Eco-anxiety: “The pandemic distracted us from the climate crisis – I’m scared of what that could mean”

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Lauren Geall
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A woman experiencing eco-anxiety

When the coronavirus pandemic first hit the UK back in March 2020, many of us hoped that the lockdown restrictions brought in across the globe would have a positive effect on the environment in the short and long-term. But as lockdown has eased, conversation about the climate crisis has been non-existent. Here, one writer explains why that has made her eco-anxiety worse than ever.

If you’ve grown to fear the sound of a BBC news alert over the last 18 months, you’re not alone.

Against the backdrop of a global pandemic, I, like many people, have been limiting the amount of news I consume in an attempt to protect my mental health and wellbeing.

Indeed, while keeping up with the news is part of my job as a journalist, outside of my working hours, I’ve been swapping the anxiety-inducing stories for lighter, more digestible content. 

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But the latest report from the Intergovernmental Panel on Climate Change (IPCC) has made me sit up and pay attention. The extent of the climate crisis was brought into terrifying detail by the publication, which revealed that climate change is now inevitable and irreversible.

After spending the last 18 months thinking about the pandemic and the social impact of such a widespread event, I was hit by the realisation that the need for climate action is more urgent than ever – and that the delay in action caused by the pandemic could have made things worse. 

Before this, I had naively assumed that the coronavirus pandemic had given us more time to deal with the climate crisis. We all saw the reports about the environment “recovering” at the beginning of the pandemic – of the cleaner air in Northern India which allowed citizens of a remote village to see the Himalayan mountains for the first time, or the improvement in water quality in Venice which allowed people to catch glimpses of wildlife which are often obscured by the cloudy water. As a result, I’d come to believe that, at least in some way, the pandemic had improved things. But I was wrong.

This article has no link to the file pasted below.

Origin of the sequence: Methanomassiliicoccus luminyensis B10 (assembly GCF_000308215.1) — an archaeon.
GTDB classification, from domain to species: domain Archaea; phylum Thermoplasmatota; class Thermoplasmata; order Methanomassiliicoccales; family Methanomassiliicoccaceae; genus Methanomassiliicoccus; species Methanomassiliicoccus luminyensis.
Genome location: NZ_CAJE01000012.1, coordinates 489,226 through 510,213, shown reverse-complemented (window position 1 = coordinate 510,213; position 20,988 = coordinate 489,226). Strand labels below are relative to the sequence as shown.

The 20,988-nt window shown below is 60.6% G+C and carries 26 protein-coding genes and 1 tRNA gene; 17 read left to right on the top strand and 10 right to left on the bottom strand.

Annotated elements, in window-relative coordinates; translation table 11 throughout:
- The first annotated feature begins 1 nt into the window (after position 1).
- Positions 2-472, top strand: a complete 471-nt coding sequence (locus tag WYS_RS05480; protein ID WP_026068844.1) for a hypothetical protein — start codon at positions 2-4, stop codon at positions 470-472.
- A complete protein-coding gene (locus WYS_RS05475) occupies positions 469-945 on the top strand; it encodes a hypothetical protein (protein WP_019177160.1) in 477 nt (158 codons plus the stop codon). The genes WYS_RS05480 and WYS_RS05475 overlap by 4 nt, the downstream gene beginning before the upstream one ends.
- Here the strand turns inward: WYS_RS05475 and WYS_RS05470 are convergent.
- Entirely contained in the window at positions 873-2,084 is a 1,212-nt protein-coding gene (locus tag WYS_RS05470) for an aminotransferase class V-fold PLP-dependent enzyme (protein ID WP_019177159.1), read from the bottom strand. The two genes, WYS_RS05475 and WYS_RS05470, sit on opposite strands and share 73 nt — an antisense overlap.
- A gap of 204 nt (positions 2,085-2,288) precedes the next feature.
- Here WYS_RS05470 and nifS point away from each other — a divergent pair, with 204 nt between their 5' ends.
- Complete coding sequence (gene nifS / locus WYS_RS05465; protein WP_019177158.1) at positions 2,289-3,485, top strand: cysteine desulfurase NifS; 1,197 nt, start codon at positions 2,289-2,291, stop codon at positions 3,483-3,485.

A melting ice sheet in Greenland
The IPCC report concludes that melting ice will contribute to sea level rise.

While the environment may have benefited from the reduced CO2 emissions we saw during lockdown, its since been confirmed that the impact on the climate was ‘negligible’ at best. Without a ‘green economic recovery’ which puts the climate first in all post-pandemic economic initiatives, or at least a strong push to reduce CO2 emissions as we move out of the pandemic, the small improvements we saw during lockdown will be but a blip in the otherwise worsening trend. And that’s what scares me the most. 

Why? Because while I’ve been sticking my head in the sand and telling myself it’s OK to focus on one bad thing at a time, so too have hundreds of thousands of people around the world. The coronavirus pandemic has taken our attention away from the climate crisis, and in doing so has stolen a significant chunk of the time we had to take action. 

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Although it may be uncomfortable to talk about, we need to ensure we continue to hold businesses and governments accountable for what they’re doing to address this urgent issue, by supporting eco-friendly initiatives, shopping and consuming sustainably and calling on the government to engage in green economic initiatives. 

Educating yourself and engaging with climate conversations around the world are also great ways to ensure you remain engaged in the long-term. 

The coronavirus pandemic has shown what can happen when the world is united by a common crisis – I only hope we can come together in this way to fight the climate crisis, too.

For more information on anxiety, including what it is and how to cope, you can check out NHS Every Mind Matters or visit the Mind website.

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This article was originally published in August 2020 and has since been updated throughout.

Images: Getty


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Lauren Geall

As Stylist’s digital writer, Lauren Geall writes on topics including mental health, wellbeing and work. She’s also a big fan of houseplants and likes to dabble in film and TV from time-to-time.

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